What have you learned in the three years that you've been doing this?

I've learned that our community needs a lot more education. I think they need a lot more education on responsible pet ownership, if something happens and how to re-home their animals properly, instead of just abandoning them and not caring where they go. I also have learned that we've got to implement something in the community that can help people with medical and financial expenses for their pets, because people fall on hard times, and it's a lot of times where they can no longer keep their animals because they can't afford it. So we've been helping, especially in the wintertime. We donate a lot of food to people who can't afford to feed their dogs during the winter.

What would you say are the joys of your job?

The joys of my job are seeing the transformation, especially of the old or the medically needy that we take in, to see the difference that simple medical things, they can change their personalities and how they feel. Like Daisy. Daisy is probably one of the biggest changes, her and Koa both. (Koa)'s been a tough one because (her mites) are ivermectin resistant, and we're trying to figure out what we can do to help her, but Daisy, just the teeth removal and the lump removal, she's a completely different dog.

Do vets work with you, too, and give you bulk discounts or something because you have so many dogs you're working with?

We get really lucky. Spokane Humane Society does our spays, neuters and vaccinations for a very, very discounted price. We get half of their already low cost. All of the rescues in the area get that, if they're reputable. We do have one vet at Lake City Pet Hospital, she is very, very gracious. Daisy's teeth extractions, that would have been a lot worse at a different vet. She gives us discounts and works with us on the other medical stuff that needs to be done, antibiotics and blood tests and stuff.

What are some of the challenges of your position?

My challenges are probably having to see the pain and suffering that these animals have to go through, and the confusion when they're abandoned.

How many dogs do you handle or interact with at one time?

In my home, not including my three dogs, I only have about two maximum fosters. If you're talking about the organization as a whole, between all of our foster homes, we've had anywhere from zero - obviously there are times when we're empty - but the average is about six and we've had anywhere up to 18 at one time. (We take care of) every single need. If they need grooming, they get groomed. If they need dental, they get dentals. Right now, we have a lady who doesn't want to give up her dog, but she's in a situation where she can't (take care of if) and she has a place the dog can go but it has to be spayed and she can't afford it, so that's added into ours because we're paying to have her spayed so her dog doesn't have to go to a shelter and we don't have to figure that out. That includes just everything, just all the way across the board.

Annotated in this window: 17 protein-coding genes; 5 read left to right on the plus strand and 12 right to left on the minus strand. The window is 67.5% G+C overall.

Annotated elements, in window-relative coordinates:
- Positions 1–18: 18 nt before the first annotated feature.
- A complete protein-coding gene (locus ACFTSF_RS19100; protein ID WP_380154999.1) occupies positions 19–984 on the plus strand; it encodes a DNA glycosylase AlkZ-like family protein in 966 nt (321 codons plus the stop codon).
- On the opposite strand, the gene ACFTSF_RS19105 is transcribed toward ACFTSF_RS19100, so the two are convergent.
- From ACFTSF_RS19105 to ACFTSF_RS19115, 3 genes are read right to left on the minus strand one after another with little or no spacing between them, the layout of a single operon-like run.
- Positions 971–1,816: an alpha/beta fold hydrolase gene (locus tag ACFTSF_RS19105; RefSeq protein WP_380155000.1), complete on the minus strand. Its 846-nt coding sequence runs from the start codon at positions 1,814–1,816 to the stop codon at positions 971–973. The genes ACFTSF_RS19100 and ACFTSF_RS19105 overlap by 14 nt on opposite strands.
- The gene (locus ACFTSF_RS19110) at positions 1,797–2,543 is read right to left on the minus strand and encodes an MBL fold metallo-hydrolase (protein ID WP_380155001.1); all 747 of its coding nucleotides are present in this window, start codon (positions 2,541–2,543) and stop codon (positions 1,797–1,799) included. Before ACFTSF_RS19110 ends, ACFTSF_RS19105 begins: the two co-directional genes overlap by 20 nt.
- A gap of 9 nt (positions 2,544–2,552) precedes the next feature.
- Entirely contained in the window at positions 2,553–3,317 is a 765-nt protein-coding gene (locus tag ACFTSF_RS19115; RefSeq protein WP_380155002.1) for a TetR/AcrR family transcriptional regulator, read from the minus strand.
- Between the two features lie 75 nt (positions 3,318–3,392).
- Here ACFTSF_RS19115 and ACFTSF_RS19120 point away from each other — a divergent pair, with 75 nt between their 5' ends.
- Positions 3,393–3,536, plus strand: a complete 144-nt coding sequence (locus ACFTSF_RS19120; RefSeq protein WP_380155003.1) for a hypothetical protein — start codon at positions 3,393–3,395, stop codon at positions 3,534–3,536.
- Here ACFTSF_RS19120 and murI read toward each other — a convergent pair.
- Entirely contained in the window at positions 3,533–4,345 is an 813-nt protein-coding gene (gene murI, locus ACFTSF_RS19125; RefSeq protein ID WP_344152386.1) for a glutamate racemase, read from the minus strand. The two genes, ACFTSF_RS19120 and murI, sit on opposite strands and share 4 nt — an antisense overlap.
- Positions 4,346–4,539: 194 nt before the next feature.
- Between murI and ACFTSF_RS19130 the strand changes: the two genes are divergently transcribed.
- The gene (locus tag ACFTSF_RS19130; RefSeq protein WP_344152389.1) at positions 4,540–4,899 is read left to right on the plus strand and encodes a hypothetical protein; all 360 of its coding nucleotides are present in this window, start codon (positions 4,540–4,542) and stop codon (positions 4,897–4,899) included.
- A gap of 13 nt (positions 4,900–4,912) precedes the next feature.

Do you get really attached to every animal that you interact with?

I get attached to every single animal. I cry when every single animal leaves. I have only 'foster failed' on one, so Ryker is our new addition. I know that if I take any more, I can't continue to help the ones that need my help.

At the end of the day, do you feel like you've made a difference?

Yeah, especially in my hospice cases. I can see the change, and see the light before they go, so I know that I made a difference there.

What do people say when they find out what you do? Are people pretty supportive?

I have a lot of support. I have a lot of people behind me. Our Facebook page alone has more than 3,700 followers. They 'like,' they comment, they share. I see posts all day about, 'I need to find a new dog,' and everybody's posting Power of the Paw. I have a lot of support and a lot of backup, and I have a great co-director now, so we get a lot more accomplished.

If you could tell our readers anything about your experiences, such as advice, thoughts or wishes, if you were like, 'Hey world, listen up,' what would you say?

I would probably tell them that no matter what their financial means are, there is always something they can do to help a rescue organization. Whether it be fostering, whether it be setting up fundraiser events, there is always something that can be done.

When you're not working, what do you do for fun?

I like to spend time with my family. We like to go hiking. I spend a lot of time with my dogs - Kovu, Ryker and Sage. We like to take small road trips, because we can take small road trips and we like to take (Ryleigh) to experience new things.

So, you don't have anything against cats? Do you help foster other animals?

No ... we do (foster other animals). We take in cats sometimes, but they're very hard to place, so we take in one or two at a time. We have taken in chinchillas, we've taken in guinea pigs, we've taken in rats. We did help move a goat. That one is currently at Higher Ground Animal Sanctuary in Spokane.

Do you think your future holds more than just Power of the Paw, or do you think Power of the Paw is going to grow into a national effort? What do you foresee?

I want to keep Power of the Paw local because there are enough organizations, even in this area, that help other states, and I want us to have the help for our community and our animals. What I do hope is that Power of the Paw will have the ability to help in every aspect, help with vet bills for the elderly. I hope to have a bigger facility someday, for people to come out and visit animals. I'm hoping to get more connections so we can get training done for a cheaper price for people that need help.

Is there anything else you are hoping to share?

It's hard for me to see myself as anybody other than the 'Power of the Paw' lady. People know me as that, but I am my totally own separate person. I have my own struggles. I just want everybody out there to know that there are resources for you, whether it's help getting vet care, help getting food, training, anything like that. There is help if you feel like you need to re-home your animal.